The Great Deception
Just listened to a wonderful Desert Island Discs with Lemn Sissay, who, at one point, talks about people deciding to ‘knit me a novel’. It got me thinking. Today, I want to tell you about the new Bone & Cane novel, published this year. I don’t want to dwell on why it’s a year or two late, largely due to the collapse of my old publisher and the need to find the right new one. Glasgow’s Freight Books have done an excellent job with it. Look at the great cover above.
Instead, let me tell you about the different threads I knitted together to create this story, my most ambitious to date. It has three main time periods (and three smaller ones): the late ‘60s, the early ‘80s and the late ‘90s. The stories in each bounce off the other, demonstrating the way that secrets kept can resonate through the years. Or, to quote Faulkner, in Requiem For A Nun: ‘The past is never dead. It’s not even past.’
When you start writing a sequence of novels, you don’t know that there’s going to be another one. This was the case with Avenging Angel, the story that led to The Beat series. It was also the case with Getting Your Betrayal In First, the novel that then became Previous Convictions and, finally, Bone and Cane. So, when I made my protagonist, Sarah Bone’s, grandfather a cabinet minister in the Wilson years, I didn’t know I was going to write about him. Ditto her father, whose ‘80s death from AIDS motivates Sarah’s campaign to halt the spread of HIV in prisons.
But, by the third book in the sequence, I wanted to explore both characters. I’d also long wanted to write about PM Harold Wilson, and worried that David Peace would beat me to it. Wilson was the defining political figure of my childhood and early immersion in politics. I was doing Politics A level when he resigned suddenly in 1976. I’ve long been fascinated by the reasons behind that, which are part of this book. Then there’s the Spycatcher scandal, which is tied up with the attempted establishment coup against Wilson (which partly inspired Chris Mullin’s A Very British Coup, where the PM is more of a Corbyn figure). Peter Wright, and that putative coup, are part of my story.
Sir Hugh Bone’s relationship with his son, Sarah’s father, are also at the heart of the novel, much of which takes place when Sarah is a child, and before her dad has left the UK for Majorca, where he died. The second storyline is, if you like, the origin story for the whole sequence (and it’s fine, by the way, to read the novels in any order, although What You Don’t Know is out of print for now and currently costs a fortune, but is available on Kindle). It shows what Sarah and Nick were like as a new couple, visiting her grandad in Derbyshire and her father with his lover in Majorca.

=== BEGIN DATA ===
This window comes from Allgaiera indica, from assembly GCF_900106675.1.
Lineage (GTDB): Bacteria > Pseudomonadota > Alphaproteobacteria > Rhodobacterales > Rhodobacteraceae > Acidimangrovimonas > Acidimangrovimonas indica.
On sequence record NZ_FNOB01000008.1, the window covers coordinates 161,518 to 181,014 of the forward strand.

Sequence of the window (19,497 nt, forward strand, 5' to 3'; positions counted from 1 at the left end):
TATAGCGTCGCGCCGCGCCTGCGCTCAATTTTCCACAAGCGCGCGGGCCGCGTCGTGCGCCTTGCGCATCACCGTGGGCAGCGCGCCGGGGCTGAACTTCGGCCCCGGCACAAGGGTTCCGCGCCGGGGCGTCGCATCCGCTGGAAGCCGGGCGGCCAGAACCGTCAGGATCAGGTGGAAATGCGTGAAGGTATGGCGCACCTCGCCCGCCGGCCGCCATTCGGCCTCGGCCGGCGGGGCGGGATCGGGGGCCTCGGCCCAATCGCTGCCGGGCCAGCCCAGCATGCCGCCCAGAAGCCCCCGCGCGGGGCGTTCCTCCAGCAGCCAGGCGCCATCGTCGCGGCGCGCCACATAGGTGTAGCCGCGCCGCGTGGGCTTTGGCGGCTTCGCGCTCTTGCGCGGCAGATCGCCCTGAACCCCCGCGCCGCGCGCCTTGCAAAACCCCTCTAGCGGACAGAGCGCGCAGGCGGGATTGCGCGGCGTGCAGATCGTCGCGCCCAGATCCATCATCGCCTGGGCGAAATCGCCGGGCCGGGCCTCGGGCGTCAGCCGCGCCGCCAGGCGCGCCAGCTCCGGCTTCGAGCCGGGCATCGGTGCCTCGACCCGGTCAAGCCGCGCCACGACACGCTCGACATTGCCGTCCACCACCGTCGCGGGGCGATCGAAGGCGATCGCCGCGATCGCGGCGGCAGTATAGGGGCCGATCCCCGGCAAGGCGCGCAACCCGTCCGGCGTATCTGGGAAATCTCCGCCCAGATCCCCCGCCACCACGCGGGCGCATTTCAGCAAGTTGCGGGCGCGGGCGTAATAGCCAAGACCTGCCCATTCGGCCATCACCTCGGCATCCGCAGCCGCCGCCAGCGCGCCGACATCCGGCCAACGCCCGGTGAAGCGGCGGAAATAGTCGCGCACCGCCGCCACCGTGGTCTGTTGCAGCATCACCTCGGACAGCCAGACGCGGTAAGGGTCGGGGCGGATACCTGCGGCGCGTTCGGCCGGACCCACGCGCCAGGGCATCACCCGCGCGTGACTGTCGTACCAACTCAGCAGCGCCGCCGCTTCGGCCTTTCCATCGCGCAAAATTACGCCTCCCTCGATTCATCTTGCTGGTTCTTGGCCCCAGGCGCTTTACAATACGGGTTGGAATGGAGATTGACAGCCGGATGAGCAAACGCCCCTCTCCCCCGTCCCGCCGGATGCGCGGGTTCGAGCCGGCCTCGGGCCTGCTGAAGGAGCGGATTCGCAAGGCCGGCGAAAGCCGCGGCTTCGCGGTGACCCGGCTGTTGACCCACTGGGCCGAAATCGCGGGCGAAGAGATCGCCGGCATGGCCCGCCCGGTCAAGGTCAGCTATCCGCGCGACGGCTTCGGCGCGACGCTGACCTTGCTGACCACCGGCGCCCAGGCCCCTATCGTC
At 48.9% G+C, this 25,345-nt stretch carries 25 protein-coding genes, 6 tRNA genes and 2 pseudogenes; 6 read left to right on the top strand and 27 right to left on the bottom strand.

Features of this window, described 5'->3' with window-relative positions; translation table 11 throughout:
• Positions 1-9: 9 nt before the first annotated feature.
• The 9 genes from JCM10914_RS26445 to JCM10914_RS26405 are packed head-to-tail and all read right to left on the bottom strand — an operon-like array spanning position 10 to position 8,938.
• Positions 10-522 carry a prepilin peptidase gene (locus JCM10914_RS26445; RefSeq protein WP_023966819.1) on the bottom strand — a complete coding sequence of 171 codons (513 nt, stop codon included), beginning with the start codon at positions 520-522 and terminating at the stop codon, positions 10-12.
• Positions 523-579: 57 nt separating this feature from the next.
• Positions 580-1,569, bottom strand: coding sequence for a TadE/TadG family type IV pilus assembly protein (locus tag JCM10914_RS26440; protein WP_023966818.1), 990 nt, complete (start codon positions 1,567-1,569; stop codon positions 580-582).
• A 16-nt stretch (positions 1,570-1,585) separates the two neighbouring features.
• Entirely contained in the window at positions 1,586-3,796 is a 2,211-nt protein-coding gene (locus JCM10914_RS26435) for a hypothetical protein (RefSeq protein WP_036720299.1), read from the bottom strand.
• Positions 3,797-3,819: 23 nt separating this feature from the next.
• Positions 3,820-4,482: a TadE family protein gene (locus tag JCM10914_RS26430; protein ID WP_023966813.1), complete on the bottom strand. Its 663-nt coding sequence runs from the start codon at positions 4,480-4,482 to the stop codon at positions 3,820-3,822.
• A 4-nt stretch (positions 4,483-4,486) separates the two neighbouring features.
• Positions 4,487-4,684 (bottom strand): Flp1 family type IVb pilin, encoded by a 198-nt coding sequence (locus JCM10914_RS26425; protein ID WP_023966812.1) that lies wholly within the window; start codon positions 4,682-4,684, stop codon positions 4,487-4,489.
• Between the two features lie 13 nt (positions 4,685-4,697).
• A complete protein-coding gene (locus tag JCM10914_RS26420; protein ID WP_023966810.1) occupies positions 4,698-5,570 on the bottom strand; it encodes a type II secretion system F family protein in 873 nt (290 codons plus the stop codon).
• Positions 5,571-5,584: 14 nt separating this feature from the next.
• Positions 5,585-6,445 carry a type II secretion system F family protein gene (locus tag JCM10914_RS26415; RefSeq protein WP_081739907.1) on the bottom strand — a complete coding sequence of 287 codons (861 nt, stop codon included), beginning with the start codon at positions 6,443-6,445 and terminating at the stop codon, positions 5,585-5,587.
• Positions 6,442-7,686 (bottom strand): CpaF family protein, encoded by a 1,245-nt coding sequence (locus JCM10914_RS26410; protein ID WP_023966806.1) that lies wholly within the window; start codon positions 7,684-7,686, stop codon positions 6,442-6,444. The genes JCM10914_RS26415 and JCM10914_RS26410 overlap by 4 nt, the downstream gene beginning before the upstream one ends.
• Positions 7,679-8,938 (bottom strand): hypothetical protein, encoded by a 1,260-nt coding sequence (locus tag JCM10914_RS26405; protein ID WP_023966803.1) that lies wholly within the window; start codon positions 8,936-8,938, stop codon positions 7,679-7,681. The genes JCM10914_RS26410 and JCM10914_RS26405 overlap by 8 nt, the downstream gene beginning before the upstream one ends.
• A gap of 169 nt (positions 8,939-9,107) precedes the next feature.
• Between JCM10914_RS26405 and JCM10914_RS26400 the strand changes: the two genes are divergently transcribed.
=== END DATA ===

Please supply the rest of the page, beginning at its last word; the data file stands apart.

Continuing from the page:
The present day part of the story is to do with Sarah’s complicated relationship with her mother, who is dangerously ill, forcing Sarah to take a sabbatical from parliament. Nick, meanwhile, is trying to ‘rescue’ Nancy, a former girlfriend, who is now a crack addicted prostitute. His old friend Andrew Saint gets involved. But he has problems of his own. The three stories are carefully interweaved (a humongously complicated job) to keep the reader in suspense and, to paraphrase the master, present the problem in the best possible way.
I think that’s enough about the story, which you can order now (eBook available shortly). If you’re in Nottingham, and would like to hear more, do join me at the launch on October 21st (7pm, free, no need to book) upstairs at Rough Trade, on Broad St, Hockley.
But back to the epigram. In fifty or so novels to date, I’ve not used an epigram, but this novel seemed to require one. At one point, it had three, the Faulkner one cited above and a second that, in the end, I also decided was too well known and on the nose: Benjamin Franklin’s ‘Three can keep a secret, if two of them are dead.’ For that’s the point about secrets, that once you share them with anybody, they’re no longer a secret.
But my first choice of epigram is the one that remains. My old friend Mahendra Solanki wrote it out for me after I heard him read it as a new poem a few years ago. It went on to become the title poem of his fine Shoestring collection The Lies We Tell, published last year. It goes like this:
After a while, you believe the lies you tell
I think the line does what an epigram ought to do: intrigue the reader and introduce a theme, adding an extra angle to my story without illustrating it. I took Mahendra a copy of the novel yesterday and I hope, after he’s read it, he’ll be pleased by the use I’ve made of his words.
Finally, the title. For a long time, I had no idea what to call this one. Then, one Christmas, we were driving back from London, listening to Van Morrison’s Hard Nose The Highway. Not his very best LP, perhaps, but it contained the first Van song I ever heard, aged 15, when Bob Harris played it, under some quirky silent film footage, on ‘The Old Grey Whistle Test”. I turned to Sue and said, ‘what about that for a book title?’ Once we got home, I googled the title, fearing that some other bugger would have already used it for a novel, as they usually have. But they hadn’t. And it’s a great, great song. Van at his bitterest and most oblique. Have a listen and, if I’ve succeeded in interesting you, please buy a book!
(PS and, if you like it, I’d really appreciate any reviews you have time to write on Amazon or elsewhere – they really make a difference)